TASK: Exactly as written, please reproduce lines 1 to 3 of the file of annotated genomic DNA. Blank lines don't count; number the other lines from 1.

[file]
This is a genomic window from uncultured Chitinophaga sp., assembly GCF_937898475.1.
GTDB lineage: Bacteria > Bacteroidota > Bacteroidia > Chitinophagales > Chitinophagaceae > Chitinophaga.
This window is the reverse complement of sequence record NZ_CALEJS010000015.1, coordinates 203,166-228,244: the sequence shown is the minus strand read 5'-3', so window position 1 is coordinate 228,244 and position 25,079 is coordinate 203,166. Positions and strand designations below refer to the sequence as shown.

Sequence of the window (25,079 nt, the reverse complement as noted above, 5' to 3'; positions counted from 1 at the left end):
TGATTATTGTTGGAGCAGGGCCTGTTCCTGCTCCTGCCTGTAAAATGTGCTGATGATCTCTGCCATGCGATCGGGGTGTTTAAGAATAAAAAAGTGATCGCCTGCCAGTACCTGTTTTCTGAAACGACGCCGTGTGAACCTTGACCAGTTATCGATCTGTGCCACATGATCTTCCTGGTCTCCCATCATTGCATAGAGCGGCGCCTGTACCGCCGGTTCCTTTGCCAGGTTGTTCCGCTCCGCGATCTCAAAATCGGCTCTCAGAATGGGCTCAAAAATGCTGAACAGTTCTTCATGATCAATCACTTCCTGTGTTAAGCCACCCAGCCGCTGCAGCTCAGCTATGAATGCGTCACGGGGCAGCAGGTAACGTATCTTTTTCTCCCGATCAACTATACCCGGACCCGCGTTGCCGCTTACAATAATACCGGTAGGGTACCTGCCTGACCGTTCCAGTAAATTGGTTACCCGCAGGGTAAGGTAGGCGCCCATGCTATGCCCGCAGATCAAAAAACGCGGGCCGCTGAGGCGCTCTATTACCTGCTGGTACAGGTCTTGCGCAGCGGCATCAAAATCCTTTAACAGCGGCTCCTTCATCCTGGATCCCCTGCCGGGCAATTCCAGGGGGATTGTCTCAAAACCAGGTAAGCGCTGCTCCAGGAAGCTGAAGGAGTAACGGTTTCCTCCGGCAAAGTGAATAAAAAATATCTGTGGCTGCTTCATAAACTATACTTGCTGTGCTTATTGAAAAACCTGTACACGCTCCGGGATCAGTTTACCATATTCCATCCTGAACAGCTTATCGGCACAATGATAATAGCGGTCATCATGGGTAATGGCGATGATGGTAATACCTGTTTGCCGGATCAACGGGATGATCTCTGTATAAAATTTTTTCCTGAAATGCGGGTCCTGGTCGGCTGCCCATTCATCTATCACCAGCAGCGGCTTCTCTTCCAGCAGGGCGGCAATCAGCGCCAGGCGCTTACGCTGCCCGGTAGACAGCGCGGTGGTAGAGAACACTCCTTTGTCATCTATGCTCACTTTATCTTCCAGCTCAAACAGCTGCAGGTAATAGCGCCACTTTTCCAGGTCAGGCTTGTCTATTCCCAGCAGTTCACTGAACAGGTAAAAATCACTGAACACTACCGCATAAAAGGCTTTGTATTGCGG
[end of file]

This is a genomic window from uncultured Chitinophaga sp., assembly GCF_937898475.1.
GTDB lineage: Bacteria > Bacteroidota > Bacteroidia > Chitinophagales > Chitinophagaceae > Chitinophaga.
This window is the reverse complement of sequence record NZ_CALEJS010000015.1, coordinates 203,166-228,244: the sequence shown is the minus strand read 5'-3', so window position 1 is coordinate 228,244 and position 25,079 is coordinate 203,166. Positions and strand designations below refer to the sequence as shown.